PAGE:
Ramirez Beaten by Chicago Auto Show "Security"
At the Chicago Automobile Trade Association Show in1980, a number of thugs began beating Ramirez and his employees in an attempt to keep Amectran's exhibit out of the show. Ramirez was later accused of hiring these men as a publicity stunt. Accusations made simply abetted and exacerbated negative rumors of criminal activity and a fraudulent electric car - innuendos spread by the Show's President, Ross E. Kelsey. WGN Television was near the scene and recorded the melee. Viewing the video tape, a television reporter recognized the ring leader attacking Ramirez and his employees as none other than Kelsey’s son – who also happened to be head of the Trade Show's security force.
Immediately upon making this discovery, WGN Television executives notified Mayor Jane Margaret Byrne, who ordered police officers to provide protection for all Amectran employees, as well as Ramirez's family. Police then moved Ramirez, his family and staff to one floor of the hotel and placed officers at his hotel door while assigning officers to his family members. An elevator was designated for use only by Ramirez, his family and his employees, with officers assigned to secure its use. Ramirez was asked by the Mayor to send his wife and three small children home as a result of safety concerns held by Chicago police: The family was escorted to the airport two days later and returned to Dallas.
Mayor Byrne further ordered that the Chicago Automobile Trade Association Show executives to immediately install the Amectran Exhibit or she would shut down the entire show. In a final attempt to circumvent the Mayor's order, the show's executives attempted to restrict Amectran's sales…to no avail. Amectran took in over 22,000 orders with down payments of $1000.00 each for its EXAR-1 Electric Automobile; one customer ordered seven cars, while several ordered two or more. When asked why, these customers said they knew the EXAR-1 would be a scarce product allowing them to arbitrage their orders and make sufficient profit to pay for their own automobiles. Amectran returned the $22,000,000.00 sometime later, when sufficient funds to build the factory could not be raised.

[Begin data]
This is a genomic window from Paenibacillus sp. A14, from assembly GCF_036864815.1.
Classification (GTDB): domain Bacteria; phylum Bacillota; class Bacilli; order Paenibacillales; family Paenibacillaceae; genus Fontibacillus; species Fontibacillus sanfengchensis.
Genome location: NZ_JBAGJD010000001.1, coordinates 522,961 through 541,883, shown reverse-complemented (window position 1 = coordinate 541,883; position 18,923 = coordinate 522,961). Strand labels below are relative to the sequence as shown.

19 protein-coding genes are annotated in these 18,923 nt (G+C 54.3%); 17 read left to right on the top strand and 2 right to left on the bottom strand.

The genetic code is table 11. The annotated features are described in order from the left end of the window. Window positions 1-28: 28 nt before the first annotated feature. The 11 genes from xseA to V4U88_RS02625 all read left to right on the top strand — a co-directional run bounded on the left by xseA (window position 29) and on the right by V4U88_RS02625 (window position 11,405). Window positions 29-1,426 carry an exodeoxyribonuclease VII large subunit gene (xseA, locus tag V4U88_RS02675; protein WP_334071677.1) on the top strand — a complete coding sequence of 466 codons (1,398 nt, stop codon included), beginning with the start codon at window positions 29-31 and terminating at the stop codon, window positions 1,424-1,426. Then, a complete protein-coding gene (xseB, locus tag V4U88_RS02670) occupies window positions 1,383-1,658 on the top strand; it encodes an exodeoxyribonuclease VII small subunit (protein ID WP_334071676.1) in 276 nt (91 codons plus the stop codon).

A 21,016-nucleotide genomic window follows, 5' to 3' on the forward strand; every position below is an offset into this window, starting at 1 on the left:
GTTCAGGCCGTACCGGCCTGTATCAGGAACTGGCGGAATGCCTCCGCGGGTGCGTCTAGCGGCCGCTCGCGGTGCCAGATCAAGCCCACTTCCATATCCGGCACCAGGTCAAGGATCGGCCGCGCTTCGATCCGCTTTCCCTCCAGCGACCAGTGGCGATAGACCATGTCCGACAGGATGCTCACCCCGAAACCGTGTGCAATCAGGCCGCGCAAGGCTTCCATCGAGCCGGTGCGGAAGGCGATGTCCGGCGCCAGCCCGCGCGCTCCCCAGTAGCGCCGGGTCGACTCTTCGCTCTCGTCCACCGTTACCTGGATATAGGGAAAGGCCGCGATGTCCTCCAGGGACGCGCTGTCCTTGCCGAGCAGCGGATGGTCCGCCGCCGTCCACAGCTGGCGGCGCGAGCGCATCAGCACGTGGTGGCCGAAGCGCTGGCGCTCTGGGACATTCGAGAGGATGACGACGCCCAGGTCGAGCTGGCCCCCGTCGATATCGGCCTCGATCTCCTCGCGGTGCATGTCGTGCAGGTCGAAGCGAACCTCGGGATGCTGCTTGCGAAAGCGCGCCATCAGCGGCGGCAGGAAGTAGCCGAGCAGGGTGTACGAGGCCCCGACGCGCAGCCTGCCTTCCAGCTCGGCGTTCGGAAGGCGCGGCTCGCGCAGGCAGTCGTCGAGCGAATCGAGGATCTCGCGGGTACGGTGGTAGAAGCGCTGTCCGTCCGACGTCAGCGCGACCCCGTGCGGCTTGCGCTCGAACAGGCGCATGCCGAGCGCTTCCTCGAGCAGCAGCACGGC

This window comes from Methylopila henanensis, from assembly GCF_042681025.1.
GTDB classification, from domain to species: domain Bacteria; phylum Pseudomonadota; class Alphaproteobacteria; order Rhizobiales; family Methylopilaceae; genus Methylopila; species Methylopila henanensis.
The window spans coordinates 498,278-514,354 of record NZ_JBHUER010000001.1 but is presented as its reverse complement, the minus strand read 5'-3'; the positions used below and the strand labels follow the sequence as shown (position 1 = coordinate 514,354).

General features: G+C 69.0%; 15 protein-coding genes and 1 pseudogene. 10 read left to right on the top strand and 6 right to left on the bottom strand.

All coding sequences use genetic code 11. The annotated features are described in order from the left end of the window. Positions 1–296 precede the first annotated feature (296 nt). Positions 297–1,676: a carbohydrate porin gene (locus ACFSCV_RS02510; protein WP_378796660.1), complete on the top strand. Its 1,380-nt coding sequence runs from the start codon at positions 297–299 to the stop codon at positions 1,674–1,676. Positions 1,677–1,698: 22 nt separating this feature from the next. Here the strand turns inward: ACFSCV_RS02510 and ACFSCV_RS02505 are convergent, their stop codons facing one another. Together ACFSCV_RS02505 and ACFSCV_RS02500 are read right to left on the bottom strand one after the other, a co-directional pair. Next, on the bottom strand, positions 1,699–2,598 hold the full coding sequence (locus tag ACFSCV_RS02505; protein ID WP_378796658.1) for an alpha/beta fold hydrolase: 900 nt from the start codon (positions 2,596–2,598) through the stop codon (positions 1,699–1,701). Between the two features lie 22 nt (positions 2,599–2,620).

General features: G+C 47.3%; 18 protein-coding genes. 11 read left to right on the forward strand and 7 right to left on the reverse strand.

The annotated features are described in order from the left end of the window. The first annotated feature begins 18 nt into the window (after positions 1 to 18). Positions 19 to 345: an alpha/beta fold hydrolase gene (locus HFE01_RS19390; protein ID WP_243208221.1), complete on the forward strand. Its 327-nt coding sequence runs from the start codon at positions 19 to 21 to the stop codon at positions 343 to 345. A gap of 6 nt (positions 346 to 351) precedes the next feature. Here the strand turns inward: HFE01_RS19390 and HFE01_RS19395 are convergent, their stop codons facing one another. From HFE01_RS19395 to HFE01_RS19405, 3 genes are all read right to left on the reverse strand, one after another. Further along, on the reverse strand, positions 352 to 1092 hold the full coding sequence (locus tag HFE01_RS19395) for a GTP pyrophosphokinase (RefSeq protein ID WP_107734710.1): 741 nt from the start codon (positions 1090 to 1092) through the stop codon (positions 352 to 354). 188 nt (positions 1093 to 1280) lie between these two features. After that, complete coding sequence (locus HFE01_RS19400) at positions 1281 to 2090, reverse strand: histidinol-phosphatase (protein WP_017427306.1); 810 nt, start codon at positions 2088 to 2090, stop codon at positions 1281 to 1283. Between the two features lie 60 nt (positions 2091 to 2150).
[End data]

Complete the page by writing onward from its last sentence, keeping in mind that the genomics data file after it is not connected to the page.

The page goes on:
Threats of a riot began to flood radio and television stations. Ramirez had been the keynote speaker the previous evening, receiving Chicago's Hispanic Community's "Man of the Year Award". Thus news spread quickly throughout the Hispanic and Black community concerning the attempts made by Chicago Automobile Trade Show executives. Mayor Byrne sent a representative to ask Ramirez to appear on local radio and TV stations to assure the public that the Mayor would have the display in the show the following day.
Because of the injustice to Ramirez the communities perceived this was a race issue...even Ralph Abernathy appeared in Chicago to speak on behalf of Ramirez - moving the issue from fraud to race. Luckily, Ramirez was able to dispel the idea to riot. The EXAR-1 appeared the following day to crowds not seen at the show since the 1940’s. At times, it could take up to two hours to stand in line to see the car, while hundreds placed their orders.
No criminal action was ever taken against the Chicago Automobile Trade Show or their employees who attacked Ramirez and his employees: To protect himself and Amectran, Ramirez had been forced to hire the law firm of Friedman and Koven at a cost of $50,000.00 – it should be interesting to note that attorneys advised Ramirez that suing the show would gain nothing, as it was a non-profit organization and he would just be, "Pouring good money down a black hole." Also, that going after the attackers individually would result not only in substantial, additional legal expense, but requiring numerous personal appearances by Ramriez and some of his employees to testify in a Chicago court, while resulting in what they considered, nothing more than a slap-on-the-wrist for the defendants.